Thursday, 3 January 2019

Book review: The Yellow House, Emily O’Grady (2018)

This impressive first novel by a young Australian is a coming-of-age story. It is more than episodic, and with a strong poetic vision offers a completely-realised world. The entire narrative is focalised through the character of a 10-year-old girl named Coralie everyone calls “Cub”. Cub’s twin, Wally, is a naughty boy in the book’s early stages but his character undergoes a gradual change as he gets older and starts to show a talent for making sculptures out of Plasticine. While Wally is a major force propelling the drama in the book’s early stages he is soon overshadowed by Cub’s elder brother Cassie and by Cassie’s friend Ian.

Cub doesn’t like Ian and resents his existence in Cassie’s close circle. Cub’s problems are compounded due to the fact that her grandfather, Les, had murdered a number of young women and had disposed of the bodies in a building in the paddock next to Cub’s house called the knackery. People in the town, including students at the public school Cub and Wally attend, never forgave Les for his depredations and they continue to blame the family, notably Cub’s parents.

Some respite from the toxic atmosphere that surrounds Cub and Wally is provided when Helena, a relative, comes to live in the yellow house that Les had inhabited, with her daughter Tilly. (Les was a house painter and Cub’s father is also a painter.) Cub wants Tilly to be her friend and to help her to manage life in the town she inhabits but Tilly is not enthusiastic. Tilly goes to a private school in the town, not the public school Cub and Wally go to. (It should be noted for the record that a large proportion of Australian secondary school students go to private schools, in the order of 34 percent of all students. Things are different in the UK and in the US, where only a small minority of students go to private schools. So attending a private school in Australia doesn’t mean exactly the same thing as it does in either of those two countries.)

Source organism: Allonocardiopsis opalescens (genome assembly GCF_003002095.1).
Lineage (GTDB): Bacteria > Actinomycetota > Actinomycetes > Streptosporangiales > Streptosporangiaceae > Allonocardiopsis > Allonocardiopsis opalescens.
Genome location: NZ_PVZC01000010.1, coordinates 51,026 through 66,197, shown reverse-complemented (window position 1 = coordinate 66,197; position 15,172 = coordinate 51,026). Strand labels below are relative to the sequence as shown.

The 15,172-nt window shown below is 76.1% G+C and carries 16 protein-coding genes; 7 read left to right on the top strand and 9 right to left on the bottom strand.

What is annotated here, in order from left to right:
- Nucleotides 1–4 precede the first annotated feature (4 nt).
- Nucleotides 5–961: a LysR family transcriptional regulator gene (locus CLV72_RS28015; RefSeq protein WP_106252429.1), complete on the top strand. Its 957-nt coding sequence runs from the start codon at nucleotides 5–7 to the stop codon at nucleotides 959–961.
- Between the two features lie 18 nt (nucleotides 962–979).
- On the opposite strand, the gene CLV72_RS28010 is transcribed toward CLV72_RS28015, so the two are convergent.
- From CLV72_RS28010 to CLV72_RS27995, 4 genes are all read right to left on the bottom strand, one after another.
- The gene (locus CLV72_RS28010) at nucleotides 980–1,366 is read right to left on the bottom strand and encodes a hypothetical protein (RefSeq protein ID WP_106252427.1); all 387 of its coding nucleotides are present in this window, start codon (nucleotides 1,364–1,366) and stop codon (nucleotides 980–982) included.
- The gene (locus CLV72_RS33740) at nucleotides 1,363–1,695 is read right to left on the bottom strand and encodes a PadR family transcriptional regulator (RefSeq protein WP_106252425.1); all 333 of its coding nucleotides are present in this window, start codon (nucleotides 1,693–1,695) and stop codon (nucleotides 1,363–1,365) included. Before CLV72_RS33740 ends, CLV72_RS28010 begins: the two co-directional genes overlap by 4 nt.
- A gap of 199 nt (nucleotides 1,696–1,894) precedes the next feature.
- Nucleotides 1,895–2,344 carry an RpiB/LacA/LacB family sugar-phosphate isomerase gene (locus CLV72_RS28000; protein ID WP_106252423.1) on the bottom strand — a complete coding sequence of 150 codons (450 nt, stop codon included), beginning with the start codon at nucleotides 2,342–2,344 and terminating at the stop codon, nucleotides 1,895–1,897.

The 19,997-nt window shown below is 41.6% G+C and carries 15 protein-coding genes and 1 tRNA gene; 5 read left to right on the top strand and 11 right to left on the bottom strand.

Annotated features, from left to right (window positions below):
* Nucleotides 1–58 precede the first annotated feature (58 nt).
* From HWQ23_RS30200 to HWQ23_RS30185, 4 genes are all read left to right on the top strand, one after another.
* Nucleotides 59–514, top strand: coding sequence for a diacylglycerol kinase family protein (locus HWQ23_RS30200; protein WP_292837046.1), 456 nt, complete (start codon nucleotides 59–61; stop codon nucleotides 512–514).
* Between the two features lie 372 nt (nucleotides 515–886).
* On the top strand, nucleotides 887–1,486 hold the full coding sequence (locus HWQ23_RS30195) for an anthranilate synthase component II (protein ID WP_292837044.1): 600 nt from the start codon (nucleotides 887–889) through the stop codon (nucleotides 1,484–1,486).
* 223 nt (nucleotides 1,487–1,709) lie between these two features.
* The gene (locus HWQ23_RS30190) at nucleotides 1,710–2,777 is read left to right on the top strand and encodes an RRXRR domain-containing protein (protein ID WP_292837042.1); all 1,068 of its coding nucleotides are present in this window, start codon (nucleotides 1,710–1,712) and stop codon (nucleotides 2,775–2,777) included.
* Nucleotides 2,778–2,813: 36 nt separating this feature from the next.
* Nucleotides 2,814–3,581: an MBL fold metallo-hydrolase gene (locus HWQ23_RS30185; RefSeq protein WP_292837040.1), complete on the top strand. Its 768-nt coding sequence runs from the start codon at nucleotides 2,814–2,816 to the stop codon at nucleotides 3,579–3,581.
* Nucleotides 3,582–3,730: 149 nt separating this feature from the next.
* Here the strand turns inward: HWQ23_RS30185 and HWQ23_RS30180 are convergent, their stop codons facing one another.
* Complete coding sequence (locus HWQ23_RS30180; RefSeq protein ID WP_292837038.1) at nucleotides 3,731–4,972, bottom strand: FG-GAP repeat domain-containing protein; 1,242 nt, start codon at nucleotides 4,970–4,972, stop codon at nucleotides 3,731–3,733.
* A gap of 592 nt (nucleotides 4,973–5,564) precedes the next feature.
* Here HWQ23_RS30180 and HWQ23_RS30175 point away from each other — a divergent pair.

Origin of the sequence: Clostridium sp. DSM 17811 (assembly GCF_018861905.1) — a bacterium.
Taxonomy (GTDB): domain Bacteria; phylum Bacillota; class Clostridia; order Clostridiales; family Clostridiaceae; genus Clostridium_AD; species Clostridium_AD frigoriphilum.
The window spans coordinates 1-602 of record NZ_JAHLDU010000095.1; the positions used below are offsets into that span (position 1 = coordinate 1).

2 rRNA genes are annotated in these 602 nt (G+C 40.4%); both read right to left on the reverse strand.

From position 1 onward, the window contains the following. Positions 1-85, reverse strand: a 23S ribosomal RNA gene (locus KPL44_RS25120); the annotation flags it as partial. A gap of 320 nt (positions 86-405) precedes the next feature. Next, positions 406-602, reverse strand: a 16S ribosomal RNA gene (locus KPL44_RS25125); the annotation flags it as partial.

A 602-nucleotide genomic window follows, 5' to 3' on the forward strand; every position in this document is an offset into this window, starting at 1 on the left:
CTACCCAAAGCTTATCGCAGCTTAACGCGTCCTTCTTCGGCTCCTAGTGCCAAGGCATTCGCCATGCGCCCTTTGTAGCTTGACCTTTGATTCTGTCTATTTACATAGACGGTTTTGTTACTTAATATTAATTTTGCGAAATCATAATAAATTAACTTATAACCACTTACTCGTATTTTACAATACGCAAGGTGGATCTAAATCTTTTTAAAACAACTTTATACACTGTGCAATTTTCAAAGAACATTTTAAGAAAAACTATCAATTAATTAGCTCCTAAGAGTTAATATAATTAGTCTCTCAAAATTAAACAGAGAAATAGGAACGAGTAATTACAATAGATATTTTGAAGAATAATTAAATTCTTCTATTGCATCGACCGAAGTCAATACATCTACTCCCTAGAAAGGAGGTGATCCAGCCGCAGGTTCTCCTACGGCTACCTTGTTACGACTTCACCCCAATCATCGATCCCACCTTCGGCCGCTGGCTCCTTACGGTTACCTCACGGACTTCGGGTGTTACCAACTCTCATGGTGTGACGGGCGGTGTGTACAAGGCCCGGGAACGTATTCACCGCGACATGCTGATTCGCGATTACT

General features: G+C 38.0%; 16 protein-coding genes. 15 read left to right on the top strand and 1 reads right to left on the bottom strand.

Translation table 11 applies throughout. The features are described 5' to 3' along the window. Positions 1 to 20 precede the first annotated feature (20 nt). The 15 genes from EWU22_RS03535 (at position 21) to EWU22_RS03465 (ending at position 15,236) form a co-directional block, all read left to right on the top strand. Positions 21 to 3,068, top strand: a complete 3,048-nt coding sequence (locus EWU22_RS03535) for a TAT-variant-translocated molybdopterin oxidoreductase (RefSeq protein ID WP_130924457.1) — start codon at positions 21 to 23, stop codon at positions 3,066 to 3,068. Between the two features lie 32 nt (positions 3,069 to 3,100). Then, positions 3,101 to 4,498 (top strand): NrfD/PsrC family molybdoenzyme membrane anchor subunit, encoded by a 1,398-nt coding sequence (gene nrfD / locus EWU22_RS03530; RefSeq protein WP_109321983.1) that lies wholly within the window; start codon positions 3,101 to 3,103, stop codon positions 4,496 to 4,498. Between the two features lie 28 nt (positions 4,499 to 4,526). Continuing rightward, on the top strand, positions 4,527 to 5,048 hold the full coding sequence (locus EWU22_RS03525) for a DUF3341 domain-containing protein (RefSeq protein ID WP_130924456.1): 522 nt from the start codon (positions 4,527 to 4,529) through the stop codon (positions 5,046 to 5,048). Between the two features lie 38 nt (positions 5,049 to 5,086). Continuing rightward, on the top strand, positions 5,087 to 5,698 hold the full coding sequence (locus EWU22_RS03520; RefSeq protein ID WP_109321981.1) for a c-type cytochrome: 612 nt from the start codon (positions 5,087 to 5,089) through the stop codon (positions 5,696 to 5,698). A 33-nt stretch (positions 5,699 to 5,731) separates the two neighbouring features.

It’s not clear why Helena and Tilly have moved to the town, but it might have something to do with changed familial circumstances. There is no mention in the book of Tilly’s father.

Cassie is at one stage in the story ejected from the family home because of his conduct. There is something that he and Ian are doing in the knackery. There is also some rumour about Cassie and a girl who was interfered with but eventually Cub’s parents allow Cassie to come home, although he won’t go back to school. He ends up working at a pub in the town. Cub is fiercely loyal to Cassie and deeply resents Ian, whom she blames for all the bad things that have happened to the family in recent times. Then Tilly goes missing and Cub makes a disturbing discovery in the paddock next to the family home.

The poetry in this novel is strongly animated by a demotic ordinariness that barely hides a vicious tendency in people. The way that people use alcohol to dampen the empty feeling they get from their working lives sits unpleasantly next to the way that Cub feels isolated by circumstances outside her control. This is not a kind novel and the small details that O’Grady uses to bring life to the drama are strongly realised and poignant.

A thousand small things combine to create a world where Cub is isolated by her age and by her gender and there is something about the whole that reminded me of Gothic fiction. Secrets are kept as a matter of course despite the fact that people know who to watch out for. It is never certain however in the end if Cassie or Ian, or both of them, are responsible for the sexual assaults on young girls in the town. Or someone else. In fact, there seems to be something about the town itself that makes you suspect every man.

When I was reading this book I imagined that the town where the story is set was Warwick, in the tablelands west of Brisbane. Brisbane is mentioned several times in the book and O’Grady grew up in regional Queensland. There was something about the house where Cub and Wally live, with the yellow house next door, that reminded me of the lonely houses on the New England Highway between Warwick and Cunninghams Gap, which is a pass through the mountains that cars and trucks use to get from the tablelands to the coastal plain where Brisbane is located.

As I said earlier, this is an impressive first novel one of the reasons for this is that the author manages to create credible characters and to avoid the tendency, that you find with a lot of politically engaged fiction, to reduce secondary characters to cardboard cutouts. The plenitude of the imagining involved here provides the strength that pulls the reader forward and lends the story its impact. 

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